Also, hammock. an elevated tract of land rising above the general level of a marshy region.
a knoll or hillock.
Also, hommock. a ridge in an ice field.

1545–55; humm- (akin to hump) + -ock

hummocky, adjective Unabridged
Based on the Random House Dictionary, © Random House, Inc. 2014.
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World English Dictionary
hummock (ˈhʌmək)
1.  a hillock; knoll
2.  a ridge or mound of ice in an ice field
3.  chiefly (Southern US) Also called: hammock a wooded area lying above the level of an adjacent marsh
[C16: of uncertain origin; compare hump, hammock]

Collins English Dictionary - Complete & Unabridged 10th Edition
2009 © William Collins Sons & Co. Ltd. 1979, 1986 © HarperCollins
Publishers 1998, 2000, 2003, 2005, 2006, 2007, 2009
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Word Origin & History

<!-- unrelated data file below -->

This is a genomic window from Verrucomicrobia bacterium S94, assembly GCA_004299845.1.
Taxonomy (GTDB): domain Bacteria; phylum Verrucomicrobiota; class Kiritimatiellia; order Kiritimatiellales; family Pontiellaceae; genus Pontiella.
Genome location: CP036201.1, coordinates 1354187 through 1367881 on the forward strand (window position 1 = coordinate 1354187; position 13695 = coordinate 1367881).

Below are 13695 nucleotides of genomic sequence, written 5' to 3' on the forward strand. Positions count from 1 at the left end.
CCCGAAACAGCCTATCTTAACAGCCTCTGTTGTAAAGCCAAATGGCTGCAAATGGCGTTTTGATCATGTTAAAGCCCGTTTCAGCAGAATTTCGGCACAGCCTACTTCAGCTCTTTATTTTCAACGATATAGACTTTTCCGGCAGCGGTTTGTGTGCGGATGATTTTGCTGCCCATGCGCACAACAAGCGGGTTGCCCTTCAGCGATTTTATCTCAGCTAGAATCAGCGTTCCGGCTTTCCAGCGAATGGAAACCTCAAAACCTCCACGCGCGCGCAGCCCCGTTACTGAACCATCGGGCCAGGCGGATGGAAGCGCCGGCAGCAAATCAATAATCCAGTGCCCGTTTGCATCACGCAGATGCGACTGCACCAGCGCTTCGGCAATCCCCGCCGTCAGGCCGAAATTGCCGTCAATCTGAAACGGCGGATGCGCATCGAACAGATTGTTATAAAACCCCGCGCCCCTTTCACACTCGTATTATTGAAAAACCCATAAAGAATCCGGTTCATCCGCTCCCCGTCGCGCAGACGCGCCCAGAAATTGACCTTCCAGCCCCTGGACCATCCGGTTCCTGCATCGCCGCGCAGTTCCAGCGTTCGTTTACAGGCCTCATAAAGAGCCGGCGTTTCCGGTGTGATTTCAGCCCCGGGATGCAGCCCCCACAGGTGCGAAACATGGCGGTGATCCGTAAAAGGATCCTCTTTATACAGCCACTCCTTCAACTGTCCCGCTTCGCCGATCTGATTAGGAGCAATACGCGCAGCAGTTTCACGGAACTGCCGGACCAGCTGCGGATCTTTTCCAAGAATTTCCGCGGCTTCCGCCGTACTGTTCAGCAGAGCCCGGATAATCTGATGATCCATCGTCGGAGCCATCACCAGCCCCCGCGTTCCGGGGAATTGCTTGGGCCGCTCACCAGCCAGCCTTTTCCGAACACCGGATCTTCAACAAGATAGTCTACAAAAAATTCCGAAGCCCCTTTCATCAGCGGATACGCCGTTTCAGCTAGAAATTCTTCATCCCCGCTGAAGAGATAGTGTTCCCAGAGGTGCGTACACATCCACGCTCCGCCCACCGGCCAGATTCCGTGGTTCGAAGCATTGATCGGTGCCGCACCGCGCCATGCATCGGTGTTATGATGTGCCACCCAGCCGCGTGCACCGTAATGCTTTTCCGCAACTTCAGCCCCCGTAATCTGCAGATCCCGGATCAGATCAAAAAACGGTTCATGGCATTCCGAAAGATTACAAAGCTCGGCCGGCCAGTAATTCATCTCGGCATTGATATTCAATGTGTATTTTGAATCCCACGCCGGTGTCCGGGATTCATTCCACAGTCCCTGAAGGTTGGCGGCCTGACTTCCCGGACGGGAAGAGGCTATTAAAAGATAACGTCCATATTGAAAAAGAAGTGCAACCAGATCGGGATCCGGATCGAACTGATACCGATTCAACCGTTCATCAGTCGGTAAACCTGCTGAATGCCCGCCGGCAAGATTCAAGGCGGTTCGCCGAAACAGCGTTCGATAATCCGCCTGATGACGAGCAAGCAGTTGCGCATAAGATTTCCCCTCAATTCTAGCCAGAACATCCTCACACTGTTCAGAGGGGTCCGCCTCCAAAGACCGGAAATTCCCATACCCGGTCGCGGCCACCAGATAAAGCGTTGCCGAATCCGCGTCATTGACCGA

"knoll, hillock," 1555, originally nautical, "conical small hill on a seacoast," of obscure origin, though second element is dim. suffix -ock. In Florida, where the local form is hammock, it means a clump of hardwood trees on a knoll in a swamp or on a key.
Online Etymology Dictionary, © 2010 Douglas Harper
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Example sentences
They are strong drivers, and the sleds glide easily on the ice-covered ponds
  and over the purple and rust-colored hummocks.
Hummocks, the hot-weather equivalent of potholes, are in season again.
Golfers who prefer links-style courses with lots of hills and hummocks won't
  find many courses here, she added.
Hummocks are rounded or conical mounds within a volcanic landslide or debris
  avalanche deposit.
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